I have lots of the purple mystery fabric with the black reverse (which doesn't show up great in the close flash shot... hmm... something to test). It was billed as "antique satin" and I have no idea what that means.

The brighter purple is a double faced silk satin which I have had forever. Surely I can work that in somewhere. I have about 3 yards of that. Then I have I have about 2 yards of black dupioni and about 1/2 yard of silk-backed rayon velvet from another project (which I totally should have documented, but didn't).

For these fabrics, I will make a giant fancy skirt from Truly Victorian with the bolt of purple as the base fabric. This skirt will need to be supported by a bustle.

I'm going to start with the Laughing Moon trained bustle (upper right in the image below) and extend some of the bottom boning into full hoops and attach it to a skirt so that it works like TV's Grand Bustle (second image down). If I can't manage that quickly, I'll just buy the TV bustle pattern.

For the top, I am going to make a jacket from Ageless Patterns. It's got lots of places for extra trimmings, so I should be able to incorporate the four fabrics.

Second, a snazzy day dress
I also wanted to make something that could be worn out of doors, meaning no train. I've got some great tone-on-tone blue striped fabric that I bought on the fabric binge, and it turns out that it goes nicely with the left over burgundy silk from the Airship Hostess costumes from last year's SPWF. Hooray!

The top will primarily the blue with burgundy accents. I will make TV428:

The underskirt will be in the burgundy. I will make TV221, because it works, and I've already made the pattern. This time, I will NOT be adding the ruffle. It was much more difficult than it had any right to be last time.

Lastly, I will be making TV326 for the over skirt from the blue stripe (yes, stripe). I am hoping that I can get the stripes arranged so that they are not dizzying to look at. If the ARE dizzying to look at, I will start/join an Ivy Hissplepenny society and figure out how loud I can make a "matching" hat.

This outfit does not require a giant bustle, but I will probably use a bustle pad to support the heavy over skirt.

Sooooo... I should be busy between now and May.

Ageless Patterns 1912 Evening Gown #1362 -- Update #2

Fittings, and fittings, and fittings, and fittings...
I had my first fitting with a friend about 2 weeks ago (an forgot to take pictures, of course). The first finding was that the top fit pretty well. With just a few minor adjustments at the bust to correct for the fact that I was not wearing an Edwardian corset that tips the chest forward, I was satisfied. The shoulders fit surprisingly well, and I was concerned because this is sometimes a problem area for me.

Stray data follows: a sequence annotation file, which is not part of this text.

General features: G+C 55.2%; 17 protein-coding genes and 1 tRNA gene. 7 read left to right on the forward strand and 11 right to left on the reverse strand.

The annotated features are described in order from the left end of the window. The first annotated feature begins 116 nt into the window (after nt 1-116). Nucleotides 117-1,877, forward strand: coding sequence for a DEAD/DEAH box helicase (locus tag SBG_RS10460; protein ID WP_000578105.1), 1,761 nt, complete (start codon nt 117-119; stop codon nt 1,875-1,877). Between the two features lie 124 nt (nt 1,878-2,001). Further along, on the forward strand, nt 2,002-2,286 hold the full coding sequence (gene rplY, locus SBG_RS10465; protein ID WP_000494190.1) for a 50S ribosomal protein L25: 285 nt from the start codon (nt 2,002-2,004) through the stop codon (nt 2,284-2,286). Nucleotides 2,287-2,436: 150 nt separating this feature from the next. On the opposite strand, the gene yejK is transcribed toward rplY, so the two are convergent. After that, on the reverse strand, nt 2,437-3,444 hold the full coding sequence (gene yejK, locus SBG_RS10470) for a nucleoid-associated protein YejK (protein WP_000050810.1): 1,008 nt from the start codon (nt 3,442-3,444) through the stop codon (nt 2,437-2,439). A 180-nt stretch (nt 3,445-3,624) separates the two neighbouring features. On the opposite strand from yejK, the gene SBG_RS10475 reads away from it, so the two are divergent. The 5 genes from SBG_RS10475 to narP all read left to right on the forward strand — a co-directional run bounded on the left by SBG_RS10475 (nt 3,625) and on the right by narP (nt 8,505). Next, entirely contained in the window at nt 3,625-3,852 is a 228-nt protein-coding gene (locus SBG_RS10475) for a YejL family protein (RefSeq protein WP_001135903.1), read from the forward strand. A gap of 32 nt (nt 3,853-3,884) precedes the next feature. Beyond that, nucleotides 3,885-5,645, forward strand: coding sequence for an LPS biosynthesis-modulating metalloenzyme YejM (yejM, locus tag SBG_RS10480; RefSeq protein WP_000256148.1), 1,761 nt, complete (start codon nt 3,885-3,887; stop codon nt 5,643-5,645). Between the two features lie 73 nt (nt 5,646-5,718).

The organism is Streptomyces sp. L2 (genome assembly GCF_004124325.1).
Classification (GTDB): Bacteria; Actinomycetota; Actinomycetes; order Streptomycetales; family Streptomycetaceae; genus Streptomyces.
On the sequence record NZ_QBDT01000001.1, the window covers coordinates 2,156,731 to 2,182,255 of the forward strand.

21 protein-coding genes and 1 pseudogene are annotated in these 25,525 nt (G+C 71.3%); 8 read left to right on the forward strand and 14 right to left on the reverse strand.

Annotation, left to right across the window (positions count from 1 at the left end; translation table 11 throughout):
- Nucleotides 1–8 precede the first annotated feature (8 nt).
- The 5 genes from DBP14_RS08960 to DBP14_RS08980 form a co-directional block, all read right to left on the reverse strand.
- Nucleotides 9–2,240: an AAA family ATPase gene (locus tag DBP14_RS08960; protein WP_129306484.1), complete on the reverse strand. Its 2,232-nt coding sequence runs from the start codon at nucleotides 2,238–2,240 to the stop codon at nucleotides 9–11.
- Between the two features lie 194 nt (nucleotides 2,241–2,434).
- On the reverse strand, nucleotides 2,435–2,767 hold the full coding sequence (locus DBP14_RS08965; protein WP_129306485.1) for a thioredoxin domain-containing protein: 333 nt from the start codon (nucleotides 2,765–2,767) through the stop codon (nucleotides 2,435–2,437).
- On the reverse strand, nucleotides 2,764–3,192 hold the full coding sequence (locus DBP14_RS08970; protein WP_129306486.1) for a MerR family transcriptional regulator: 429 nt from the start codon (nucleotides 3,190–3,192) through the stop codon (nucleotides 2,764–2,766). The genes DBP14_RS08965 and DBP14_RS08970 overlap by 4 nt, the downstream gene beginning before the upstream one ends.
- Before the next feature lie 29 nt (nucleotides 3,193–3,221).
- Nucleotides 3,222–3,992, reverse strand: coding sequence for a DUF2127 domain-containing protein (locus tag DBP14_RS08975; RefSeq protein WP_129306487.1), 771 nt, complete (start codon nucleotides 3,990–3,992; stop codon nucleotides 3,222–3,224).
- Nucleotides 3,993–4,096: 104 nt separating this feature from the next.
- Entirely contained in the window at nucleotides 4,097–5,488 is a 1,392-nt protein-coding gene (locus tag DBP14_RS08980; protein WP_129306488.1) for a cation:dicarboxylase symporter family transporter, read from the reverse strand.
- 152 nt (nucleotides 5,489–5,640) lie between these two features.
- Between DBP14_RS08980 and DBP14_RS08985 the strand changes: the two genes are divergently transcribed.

On the other hand, the skirt is just a subtle disaster. It is cut an a fairly dramatic A-line, which was surprising, given how columnar the design sketch was. I have regraded hips on skirts before, but this correction is eluding me. Let's just say that I have now made the skirt 4 times. Bah! I have decided to wait to work on this any more until my mom comes for a visit and we can muddle through the problem together.

Here's the basic problem:
1) the hips are too wide and the flair of the skirt is too dramatic

2) when I pin out the excess, the changes to the draft lines look so strange and unwieldy that I become convinces they can't be right

The skirt should fall more or less straight down from the hips, with only a gently angle for walking ease. My redrafted lines seem to want to nip in too far, creating a trumpet skirt shape.

Just this morning, I took a close look at the lines from the Laughing Moon Titanic pattern, which actually does this, so maybe I'm not too crazy.

At this point, I just want to be sure that I am doing the right thing so I don't screw up the very expensive fabric that the final version will be made with.

And another thing...
And then we come to the skirt overlay. I am making my skirt overlay out of silk organza, which is sheer, but sturdy enough to support the trim; however, it is incredibly "springy" when gathered.

I was suspicious of the gathered over layer because gathers anywhere above my hips tend to give me a lumpy, dowdy look. This "stuffed potato" look tends to distract from the long sleek line of this dress.

I pinned on an over layer because I thought it might change the way the skirt was hanging and explain the overfull lines of the skirt.

The over layer does seem to keep the under layer more controlled, but the gathers were doing me no favors at all. In the picture above, I was on draft #2 of the skirt. Shortened in the hem was a good step, but I decided to go back to the original lines because I was convinced that I had done something wrong.

I had to use some slightly heavier scrap fabric because it was wide enough for the back skirt pattern.

WTF?!?! With the heavier fabric, most of the excess fullness was pulled to the back and the hip lines were waaaaay better. There was nothing for it. I finally had to admit that I was not going to get very far with this unexpectedly tricky alteration if I was working in fabric that had a significantly different drape than my final silk georgette. I rooted around in my stash until I found some left over silk from the Bat Costume. Since I have sworn off all-black costumes, I figured that I was safe to use this. As you can see in the photo below, the drape is pretty similar.

The hips were still too wide, but I decided to tack on the over layer to see if I really needed to bother with alterations. I used some silk organza for the over layer and tacked some heavy trim to the bottom to see if having some weight on the organza was enough to pull out some of the ballooning effect.

Looks like that's a no. The whole circumference that the high hip is still too much. I took out the excess and this is what we got:

This is looking better, but the under skirt may still be too full. Also, I kind of like the train effect at the back, I may keep it.

I too the trim off and did a little more smoothing of the over layer and got it looking pretty good:

This is when I tried adjusting the under layer again and chickened out, again. There are some good ideas in the works, but I will just have to wait for a second pair of trained eyes and hands to help me. Mom gets here in two weeks or so. More updates then.